Back in July Google was handed a $5 billion fine by the European Commission for breaching European Union antitrust rules.

To explain it briefly (you can find the full ruling here) Google required manufacturers of Android smartphones to pre-install Google Search and Chrome in order to use the Play Store. Additionally it prevented manufacturers who wished to use these apps from Google from making any Android devices not licensed by Google.

Google has announced this week that it has appealed that decision but also detailed how it will comply with the European Commission’s ruling.

“First, we’re updating the compatibility agreements with mobile device makers that set out how Android is used to develop smartphones and tablets. Going forward, Android partners wishing to distribute Google apps may also build non-compatible, or forked, smartphones and tablets for the European Economic Area,” wrote senior vice president of platforms and ecosystems at Google, Hiroshi Lockheimer.

The second measure Google will take in an effort to comply with the EC’s ruling is a rather big one and might mean that Android devices become more expensive in the European Economic Area.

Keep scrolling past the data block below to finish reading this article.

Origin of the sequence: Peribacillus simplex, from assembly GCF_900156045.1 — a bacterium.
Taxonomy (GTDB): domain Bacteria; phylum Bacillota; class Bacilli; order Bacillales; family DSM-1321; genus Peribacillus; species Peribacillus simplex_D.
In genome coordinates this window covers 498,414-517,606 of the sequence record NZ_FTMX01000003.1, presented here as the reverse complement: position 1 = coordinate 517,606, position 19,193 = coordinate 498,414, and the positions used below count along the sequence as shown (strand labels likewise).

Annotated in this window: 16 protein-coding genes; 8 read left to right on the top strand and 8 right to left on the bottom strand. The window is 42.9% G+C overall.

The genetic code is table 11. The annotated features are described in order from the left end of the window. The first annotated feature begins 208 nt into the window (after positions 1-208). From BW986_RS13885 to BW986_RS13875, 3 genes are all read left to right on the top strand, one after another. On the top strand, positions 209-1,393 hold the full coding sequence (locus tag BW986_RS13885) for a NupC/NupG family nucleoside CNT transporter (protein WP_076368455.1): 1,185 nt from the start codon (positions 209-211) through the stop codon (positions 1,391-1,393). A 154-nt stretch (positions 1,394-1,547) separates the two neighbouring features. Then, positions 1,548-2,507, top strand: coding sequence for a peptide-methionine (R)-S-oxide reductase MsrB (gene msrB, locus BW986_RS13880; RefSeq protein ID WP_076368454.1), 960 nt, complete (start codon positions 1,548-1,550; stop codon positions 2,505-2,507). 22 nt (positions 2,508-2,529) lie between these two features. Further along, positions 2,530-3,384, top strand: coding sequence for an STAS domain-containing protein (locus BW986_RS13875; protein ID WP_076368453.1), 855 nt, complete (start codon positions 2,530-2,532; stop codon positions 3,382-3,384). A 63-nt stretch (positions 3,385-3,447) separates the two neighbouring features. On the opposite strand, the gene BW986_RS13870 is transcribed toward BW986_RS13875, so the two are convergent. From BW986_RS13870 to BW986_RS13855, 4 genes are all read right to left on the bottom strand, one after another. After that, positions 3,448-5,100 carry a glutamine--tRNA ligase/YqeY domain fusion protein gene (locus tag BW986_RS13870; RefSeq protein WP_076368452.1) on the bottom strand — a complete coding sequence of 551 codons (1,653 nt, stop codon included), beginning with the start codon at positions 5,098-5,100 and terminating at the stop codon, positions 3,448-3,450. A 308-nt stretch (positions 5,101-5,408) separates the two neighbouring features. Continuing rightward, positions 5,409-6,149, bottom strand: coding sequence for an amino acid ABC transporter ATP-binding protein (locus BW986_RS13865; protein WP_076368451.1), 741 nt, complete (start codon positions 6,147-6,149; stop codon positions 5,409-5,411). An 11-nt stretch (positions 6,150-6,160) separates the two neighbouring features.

Device manufacturers will be able to license Google Apps Suite separately from the Google Search app and Chrome browser. Additionally Google Search and Chrome can be licensed separately as well. The trouble is that manufacturers will now have to pay a fee to license these apps.

Granted, manufacturers could abandon these apps in favour of others but it will only be for the EU region.

These new licensing options will come into effect on 29th October for all new smartphones and tablet launched in the European Economic Area.

 

[Source – Google] [Image – CC 0 Pixabay]
Brendyn Lotz writes news, reviews, and opinion pieces for Hypertext. His interests include SMEs, innovation on the African continent, cybersecurity, blockchain, games, geek culture and YouTube.